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Title: Mechanisms of arsenic assimilation by plants and countermeasures to attenuate its accumulation in crops other than rice
Authors: Allevato, E.
Stazi, S. R.
Marabottini, R.
D'Annibale, Alessandro 
Issue Date: 2019
Arsenic is a ubiquitous metalloid in the biosphere, and its origin can be either geogenic or anthropic. Four oxidation states (-3, 0, +3 and + 5) characterize organic and inorganic As- compounds. Although arsenic is reportedly a toxicant, its harmful effects are closely related to its chemical form: inorganic compounds are most toxic, followed by organic ones and finally by arsine gas. Although drinking water is the primary source of arsenic exposure to humans, the metalloid enters the food chain through its uptake by crops, the extent of which is tightly dependent on its phytoavailability. Arsenate is taken up by roots via phosphate carriers, while arsenite is taken up by a subclass of aquaporins (NIP), some of which involved in silicon (Si) transport. NIP and Si transporters are also involved in the uptake of methylated forms of As. Once taken up, its distribution is regulated by the same type of transporters albeit with mobility efficiencies depending on As forms and its accumulation generally occurs in the following decreasing order: roots > stems > leaves > fruits (seeds). Besides providing a survey on the uptake and transport mechanisms in higher plants, this review reports on measures able to reducing plant uptake and the ensuing transfer into edible parts. On the one hand, these measures include a variety of plant-based approaches including breeding, genetic engineering of transport systems, graft/rootstock combinations, and mycorrhization. On the other hand, they include agronomic practices with a particular focus on the use of inorganic and organic amendments, treatment of irrigation water, and fertilization.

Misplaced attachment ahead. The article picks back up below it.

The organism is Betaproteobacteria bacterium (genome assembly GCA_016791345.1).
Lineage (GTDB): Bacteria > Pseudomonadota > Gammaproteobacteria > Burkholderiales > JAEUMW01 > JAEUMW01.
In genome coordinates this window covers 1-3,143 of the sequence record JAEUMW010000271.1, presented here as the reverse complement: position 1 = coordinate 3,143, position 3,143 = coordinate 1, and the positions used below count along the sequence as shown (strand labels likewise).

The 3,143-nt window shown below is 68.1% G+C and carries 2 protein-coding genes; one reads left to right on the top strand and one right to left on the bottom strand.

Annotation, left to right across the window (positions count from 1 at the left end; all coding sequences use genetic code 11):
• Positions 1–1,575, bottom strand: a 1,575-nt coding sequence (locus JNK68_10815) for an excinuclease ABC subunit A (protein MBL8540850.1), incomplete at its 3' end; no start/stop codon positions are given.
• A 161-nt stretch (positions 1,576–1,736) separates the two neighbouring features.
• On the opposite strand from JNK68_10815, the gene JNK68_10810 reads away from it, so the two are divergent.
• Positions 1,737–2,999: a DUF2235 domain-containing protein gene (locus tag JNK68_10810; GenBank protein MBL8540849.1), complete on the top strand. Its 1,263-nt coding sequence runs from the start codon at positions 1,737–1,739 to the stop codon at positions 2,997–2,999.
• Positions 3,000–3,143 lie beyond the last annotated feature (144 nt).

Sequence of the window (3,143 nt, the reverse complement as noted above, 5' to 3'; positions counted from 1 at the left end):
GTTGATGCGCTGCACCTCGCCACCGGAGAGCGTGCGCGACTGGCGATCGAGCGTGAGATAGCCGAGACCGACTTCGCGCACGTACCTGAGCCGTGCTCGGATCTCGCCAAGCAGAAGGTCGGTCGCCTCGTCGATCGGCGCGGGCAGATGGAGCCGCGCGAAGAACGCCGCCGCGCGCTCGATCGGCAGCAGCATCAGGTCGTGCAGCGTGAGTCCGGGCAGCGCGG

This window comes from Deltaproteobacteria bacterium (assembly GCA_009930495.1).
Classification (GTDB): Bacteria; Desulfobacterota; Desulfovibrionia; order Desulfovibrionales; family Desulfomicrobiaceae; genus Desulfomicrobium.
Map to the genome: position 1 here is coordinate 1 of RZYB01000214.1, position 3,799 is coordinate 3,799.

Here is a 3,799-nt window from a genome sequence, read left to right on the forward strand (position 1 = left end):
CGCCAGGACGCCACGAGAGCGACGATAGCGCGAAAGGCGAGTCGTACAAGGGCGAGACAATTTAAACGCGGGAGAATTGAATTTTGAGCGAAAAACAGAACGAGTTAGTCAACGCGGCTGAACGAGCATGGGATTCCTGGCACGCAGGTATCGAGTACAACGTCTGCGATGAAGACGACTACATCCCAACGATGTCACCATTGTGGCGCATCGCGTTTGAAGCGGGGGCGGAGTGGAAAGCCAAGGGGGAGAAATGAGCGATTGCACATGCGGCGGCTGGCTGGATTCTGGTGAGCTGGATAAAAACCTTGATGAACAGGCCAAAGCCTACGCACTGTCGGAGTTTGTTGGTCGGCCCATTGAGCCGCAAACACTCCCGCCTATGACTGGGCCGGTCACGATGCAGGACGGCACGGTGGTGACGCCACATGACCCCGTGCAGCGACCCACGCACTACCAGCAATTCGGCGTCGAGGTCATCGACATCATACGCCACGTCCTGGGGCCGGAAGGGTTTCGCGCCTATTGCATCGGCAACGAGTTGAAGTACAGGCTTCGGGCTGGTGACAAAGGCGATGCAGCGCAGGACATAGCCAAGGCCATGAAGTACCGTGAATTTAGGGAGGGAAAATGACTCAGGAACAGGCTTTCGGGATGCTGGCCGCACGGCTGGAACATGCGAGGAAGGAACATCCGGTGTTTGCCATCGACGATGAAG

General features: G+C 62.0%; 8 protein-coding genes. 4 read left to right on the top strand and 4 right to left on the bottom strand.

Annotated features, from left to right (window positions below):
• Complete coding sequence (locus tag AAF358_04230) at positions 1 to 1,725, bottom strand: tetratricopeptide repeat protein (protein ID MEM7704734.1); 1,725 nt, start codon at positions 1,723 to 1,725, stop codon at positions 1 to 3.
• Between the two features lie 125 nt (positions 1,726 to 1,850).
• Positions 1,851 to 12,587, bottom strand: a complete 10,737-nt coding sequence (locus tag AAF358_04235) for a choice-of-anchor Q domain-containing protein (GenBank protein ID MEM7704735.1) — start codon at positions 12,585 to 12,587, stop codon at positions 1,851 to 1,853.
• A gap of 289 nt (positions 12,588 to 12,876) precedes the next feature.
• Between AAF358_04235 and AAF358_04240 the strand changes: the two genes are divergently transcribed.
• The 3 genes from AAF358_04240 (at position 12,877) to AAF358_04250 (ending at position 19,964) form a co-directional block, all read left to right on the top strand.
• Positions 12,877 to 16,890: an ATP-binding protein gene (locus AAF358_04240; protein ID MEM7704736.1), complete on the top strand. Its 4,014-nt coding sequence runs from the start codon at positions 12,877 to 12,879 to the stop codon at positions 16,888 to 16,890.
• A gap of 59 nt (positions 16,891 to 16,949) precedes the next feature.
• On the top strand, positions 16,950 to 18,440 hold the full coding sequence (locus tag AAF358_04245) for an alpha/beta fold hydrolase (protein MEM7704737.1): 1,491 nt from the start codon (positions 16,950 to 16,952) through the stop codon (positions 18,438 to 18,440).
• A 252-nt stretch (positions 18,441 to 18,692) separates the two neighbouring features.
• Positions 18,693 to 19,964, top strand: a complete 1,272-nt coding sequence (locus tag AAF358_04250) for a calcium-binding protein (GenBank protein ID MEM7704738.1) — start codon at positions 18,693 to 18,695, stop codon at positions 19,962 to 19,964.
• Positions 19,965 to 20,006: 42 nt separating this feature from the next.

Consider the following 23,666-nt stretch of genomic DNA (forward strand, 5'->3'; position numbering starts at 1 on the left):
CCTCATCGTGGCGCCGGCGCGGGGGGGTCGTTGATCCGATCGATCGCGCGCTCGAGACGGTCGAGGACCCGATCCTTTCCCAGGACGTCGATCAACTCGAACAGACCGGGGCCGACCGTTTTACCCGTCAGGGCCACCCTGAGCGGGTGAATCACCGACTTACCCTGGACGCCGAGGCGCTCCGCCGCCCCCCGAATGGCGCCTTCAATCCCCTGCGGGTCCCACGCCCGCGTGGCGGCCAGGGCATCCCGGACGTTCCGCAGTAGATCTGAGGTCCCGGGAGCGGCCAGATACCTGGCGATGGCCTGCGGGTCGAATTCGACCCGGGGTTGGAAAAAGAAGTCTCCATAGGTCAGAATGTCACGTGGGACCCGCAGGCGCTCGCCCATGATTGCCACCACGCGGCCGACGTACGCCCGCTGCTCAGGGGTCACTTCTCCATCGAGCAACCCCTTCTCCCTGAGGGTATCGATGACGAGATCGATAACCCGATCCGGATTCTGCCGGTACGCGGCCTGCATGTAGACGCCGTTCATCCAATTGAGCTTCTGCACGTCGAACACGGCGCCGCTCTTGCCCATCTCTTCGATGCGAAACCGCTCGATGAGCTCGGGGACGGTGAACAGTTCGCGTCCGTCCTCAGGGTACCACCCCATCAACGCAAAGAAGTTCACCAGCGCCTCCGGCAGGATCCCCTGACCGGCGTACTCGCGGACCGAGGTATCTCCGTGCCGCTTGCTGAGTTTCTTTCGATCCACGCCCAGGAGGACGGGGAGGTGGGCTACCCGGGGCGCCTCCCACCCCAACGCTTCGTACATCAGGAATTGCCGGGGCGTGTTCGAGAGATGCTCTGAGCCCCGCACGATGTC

ISSN: 01476513
DOI: 10.1016/j.ecoenv.2019.109701
Appears in Collections:A1. Articolo in rivista

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